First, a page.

BEIRUT

Lebanon News

Standardized prescription drug form delayed yet again

The exact number of drug supplies affected by the process remains unclear. (The Daily Star/Hasan Shaaban)

BEIRUT: The introduction of standardized drug prescriptions has been delayed again, pushing back implementation of the form meant to monitor the country’s mostly unregulated prescription practices, almost a full year since a law on pharmaceuticals was enacted.

The use of a single form for doctors, patients and pharmacists was intended to be a simple reform by the Health Ministry to gain a measure of control over the drug prescription process.

The individualized numbers on each pad, which doctors were supposed have received in January, are intended to be an easy way to track down poor prescription practices.

There is no single form that doctors use to prescribe medication currently, and it’s easy for patients to obtain medicine without a prescription. A number of people have become seriously ill from using black-market drugs sold at some pharmacies.

Ziad Nassour, the head of the Order of Pharmacists, told The Daily Star that disputes within the organization about the standardized prescription is stalling its launch.

“There are some problems among the Order of Physicians. Some of them want to apply the form and some of them don’t, and this is creating the problem,” Nassour said.

The law to implement the new prescription form was passed in December and announced by the head of the Health Ministry in a joint news conference with the heads of the Order of Pharmacists and Order of Physicians.

But the actual process of getting the form to pharmacies has undergone a number of stops and starts.

Visits to pharmacies in February after the law was intended to begin implementation showed many pharmacists had little to no knowledge that the form was to be used.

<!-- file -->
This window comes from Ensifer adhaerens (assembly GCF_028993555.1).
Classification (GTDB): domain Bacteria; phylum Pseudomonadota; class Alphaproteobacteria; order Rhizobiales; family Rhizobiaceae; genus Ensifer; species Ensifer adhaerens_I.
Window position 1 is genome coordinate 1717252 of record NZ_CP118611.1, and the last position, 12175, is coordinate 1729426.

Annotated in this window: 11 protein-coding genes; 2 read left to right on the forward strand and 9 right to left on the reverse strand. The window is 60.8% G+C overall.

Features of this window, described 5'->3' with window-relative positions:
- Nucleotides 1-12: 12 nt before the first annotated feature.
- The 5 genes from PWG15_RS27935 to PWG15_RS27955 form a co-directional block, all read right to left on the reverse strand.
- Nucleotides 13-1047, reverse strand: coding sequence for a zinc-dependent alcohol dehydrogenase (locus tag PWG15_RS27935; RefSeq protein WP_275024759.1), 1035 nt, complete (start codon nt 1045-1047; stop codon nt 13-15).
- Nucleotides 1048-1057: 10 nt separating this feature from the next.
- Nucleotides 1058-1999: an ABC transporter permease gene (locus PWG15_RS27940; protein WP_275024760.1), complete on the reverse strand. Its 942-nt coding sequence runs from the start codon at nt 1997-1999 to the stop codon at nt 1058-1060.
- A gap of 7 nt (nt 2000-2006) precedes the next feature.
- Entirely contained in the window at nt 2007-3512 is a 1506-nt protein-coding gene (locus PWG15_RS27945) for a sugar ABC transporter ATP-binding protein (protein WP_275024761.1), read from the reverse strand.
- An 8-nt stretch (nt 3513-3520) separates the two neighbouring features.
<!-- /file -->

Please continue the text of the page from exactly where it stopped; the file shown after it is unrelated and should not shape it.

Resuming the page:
Nassour announced in April that printing delays had held up the use of the form until August. The latest setback pushes the use of the legally required form almost a full year after the law was passed.

Nassour said he had little understanding of the current hold-ups to implementing the form.

“It’s a question of implementing the law, which was endorsed in Parliament months ago,” he said. “This is not to be discussed, it’s to be implemented.”

Nassour said he expects Health Minister Ali Hasan Khalil to start intervening in the process soon to speed up implementation.

“Now the health minister is putting pressure in order to make the Order of Physicians apply the law,” he said.

Officials from the Order of Physicians were not available to comment Friday, despite several requests.

When implemented, the form will be issued three times, with one copy for the doctor, a second for the patient and a third for the pharmacist.

The Health Ministry plans to use the serial numbers and form copies to create a detailed registry of doctors, leaving a paper trail to root out poor prescription practices.

The form is part of a broad effort by the Health Ministry to rein in the pharmaceutical industry. Khalil pledged Tuesday his commitment to raising the standards of the industry. – With additional reporting by Maya Fawaz

 
A version of this article appeared in the print edition of The Daily Star on July 28, 2012, on page 3.

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